Instacart.com: The Digital Evolution of the Hunter-Gatherer
My dream of never needing to jostle my way through Whole Foods on a Sunday afternoon just got closer to reality…for a price. Recently Instacart, a startup with the tag line "The best way to shop for groceries," began offering 2 hour home delivery in the metro Atlanta area. Currently they have partnered with three stores – Whole Foods, Kroger and Costco. Delivery is free with the first order and can be as little as $3.99 per order on subsequent orders. They also offer a subscription based service with free delivery for $99 a year, similar in concept to the $79-per-year Amazon Prime. At first blush, fees for using the service seem relatively nominal especially when you consider time saved, not having to fight traffic and that you get your own personal shopper. Unfortunately the actual cost of the service is not apparent unless you are willing to explore the “FAQ” on the Instacart site or are willing to do some price comparisons. Initially I assumed the prices listed on the instacart site were the same as the prices in Whole Foods and it wasn’t until after I placed my initial order and then did a little online research that I discovered there is a price markup of anywhere from 10 to 15 percent per item. Logistically, this isn’t an issue for me; personally, I am willing to pay for a service that gives me back time, a very limited resource in my life. However, ethically I was disappointed that the company wasn’t more transparent around the actual cost of the service. In an age where perception can drive sales up or down, it seems like very poor marketing not to be honest about the cost and value of a service like Instacart.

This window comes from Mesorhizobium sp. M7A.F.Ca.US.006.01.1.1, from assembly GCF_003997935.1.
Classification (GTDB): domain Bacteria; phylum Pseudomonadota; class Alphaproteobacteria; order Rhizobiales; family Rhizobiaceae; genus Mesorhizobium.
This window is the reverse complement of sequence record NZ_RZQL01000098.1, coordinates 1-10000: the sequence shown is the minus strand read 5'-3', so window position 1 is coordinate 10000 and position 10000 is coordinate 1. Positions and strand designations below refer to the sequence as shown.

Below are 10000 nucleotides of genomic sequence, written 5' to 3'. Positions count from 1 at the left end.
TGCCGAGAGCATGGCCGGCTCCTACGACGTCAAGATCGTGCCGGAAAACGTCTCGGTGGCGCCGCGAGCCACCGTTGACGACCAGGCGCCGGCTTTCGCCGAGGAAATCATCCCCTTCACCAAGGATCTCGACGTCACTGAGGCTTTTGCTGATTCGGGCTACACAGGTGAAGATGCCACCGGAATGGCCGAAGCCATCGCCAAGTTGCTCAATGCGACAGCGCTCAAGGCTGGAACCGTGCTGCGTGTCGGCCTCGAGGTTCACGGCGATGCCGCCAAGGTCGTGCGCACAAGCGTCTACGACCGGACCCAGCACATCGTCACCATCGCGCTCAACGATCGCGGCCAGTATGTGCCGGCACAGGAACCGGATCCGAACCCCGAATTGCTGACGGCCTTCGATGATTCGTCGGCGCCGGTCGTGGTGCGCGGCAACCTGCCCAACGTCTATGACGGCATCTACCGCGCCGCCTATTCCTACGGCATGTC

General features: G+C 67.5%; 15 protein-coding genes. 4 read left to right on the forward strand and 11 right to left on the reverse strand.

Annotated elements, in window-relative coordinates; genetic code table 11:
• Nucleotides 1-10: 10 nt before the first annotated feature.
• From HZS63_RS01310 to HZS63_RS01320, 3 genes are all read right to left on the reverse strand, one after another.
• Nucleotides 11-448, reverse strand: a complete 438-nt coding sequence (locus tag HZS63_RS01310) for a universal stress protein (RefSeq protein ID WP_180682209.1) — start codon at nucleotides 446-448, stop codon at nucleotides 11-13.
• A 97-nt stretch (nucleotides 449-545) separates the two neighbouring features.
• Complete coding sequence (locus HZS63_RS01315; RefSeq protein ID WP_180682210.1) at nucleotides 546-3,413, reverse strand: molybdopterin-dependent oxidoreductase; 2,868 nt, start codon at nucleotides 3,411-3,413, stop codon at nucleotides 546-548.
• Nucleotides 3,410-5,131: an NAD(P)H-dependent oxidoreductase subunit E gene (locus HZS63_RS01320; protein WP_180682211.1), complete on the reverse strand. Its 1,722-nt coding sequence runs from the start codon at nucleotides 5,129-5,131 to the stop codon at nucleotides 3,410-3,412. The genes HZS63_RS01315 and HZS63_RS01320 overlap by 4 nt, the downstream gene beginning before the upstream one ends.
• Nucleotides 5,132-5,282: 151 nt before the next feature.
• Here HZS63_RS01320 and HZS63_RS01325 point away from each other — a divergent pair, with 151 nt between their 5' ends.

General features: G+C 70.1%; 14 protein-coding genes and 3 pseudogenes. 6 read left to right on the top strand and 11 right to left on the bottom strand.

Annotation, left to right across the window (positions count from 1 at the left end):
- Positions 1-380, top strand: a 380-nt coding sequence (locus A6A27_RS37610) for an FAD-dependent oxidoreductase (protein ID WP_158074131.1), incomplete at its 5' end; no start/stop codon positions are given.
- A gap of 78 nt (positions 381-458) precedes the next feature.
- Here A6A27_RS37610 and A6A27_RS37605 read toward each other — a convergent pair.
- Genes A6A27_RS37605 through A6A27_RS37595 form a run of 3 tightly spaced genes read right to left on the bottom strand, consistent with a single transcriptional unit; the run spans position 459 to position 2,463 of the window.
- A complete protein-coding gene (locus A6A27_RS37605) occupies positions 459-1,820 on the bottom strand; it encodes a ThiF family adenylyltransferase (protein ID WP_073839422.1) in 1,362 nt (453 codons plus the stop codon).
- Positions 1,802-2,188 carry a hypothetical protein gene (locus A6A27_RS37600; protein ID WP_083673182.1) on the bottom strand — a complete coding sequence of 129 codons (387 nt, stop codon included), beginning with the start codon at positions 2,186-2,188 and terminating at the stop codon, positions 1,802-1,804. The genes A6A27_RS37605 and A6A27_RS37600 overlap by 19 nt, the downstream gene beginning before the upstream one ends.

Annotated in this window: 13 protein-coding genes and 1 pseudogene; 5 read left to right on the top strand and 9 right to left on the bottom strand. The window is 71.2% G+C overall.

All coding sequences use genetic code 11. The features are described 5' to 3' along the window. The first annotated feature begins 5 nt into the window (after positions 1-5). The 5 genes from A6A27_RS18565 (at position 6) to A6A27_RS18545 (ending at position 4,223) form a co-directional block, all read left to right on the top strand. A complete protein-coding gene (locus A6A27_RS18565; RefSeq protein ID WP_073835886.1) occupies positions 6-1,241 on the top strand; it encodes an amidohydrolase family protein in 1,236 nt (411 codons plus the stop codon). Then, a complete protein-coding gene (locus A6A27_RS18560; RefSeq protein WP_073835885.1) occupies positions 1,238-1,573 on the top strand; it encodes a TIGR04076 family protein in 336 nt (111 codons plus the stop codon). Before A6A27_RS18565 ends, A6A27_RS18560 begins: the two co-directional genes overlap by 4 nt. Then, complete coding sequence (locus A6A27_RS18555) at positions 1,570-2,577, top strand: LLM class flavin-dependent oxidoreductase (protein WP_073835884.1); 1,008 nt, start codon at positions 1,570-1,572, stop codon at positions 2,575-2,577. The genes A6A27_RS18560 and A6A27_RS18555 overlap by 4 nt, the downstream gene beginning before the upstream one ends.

Ordering I am an experienced Amazon Prime user and will often shop for an item on Amazon first regardless of price. So to some degree I have been trained as a consumer to expect a very detailed front end ordering experience. Amazon does a great job of creating and fleshing out a buying experience that answers most of the questions one would have about a given product. Amazon also provides top notch customer service during and after every step of the ordering process. So when I sat down to order on Instacart I was surprised by the seeming lack of sophisitication in their web portal. Items are grouped in categories such as produce, which is in turn divided into subcategories such as fresh fruit, fresh vegetables, etc. with the most popular items appearing at the top of each category. The result is sometimes an endless scrolling list of items, making browsing clunky and at times consuming. Many of the products are missing pictures and/or have limited descriptions. More than once I was unable to find a specific item because I wasn’t sure which category to look in - this applies to processed foods primarily. It is possible to narrow one’s search to just organic items, but overall the web ordering portal could use some additional features. To Instacart's credit there is a way to add an item to your order if it is not listed on the site. A message is then passed on to your personal shopper and they do their best to locate the item. I tried this with Sencha Shots (green tea) and it worked flawlessly. Another smart feature of the Instacart site is the built in recipe section. It allows you to locate and plan meals and then order all of the necessary ingredients. This is a particularly nice feature for special occasions or on those weeks when the old stand by meals begin to feel boring.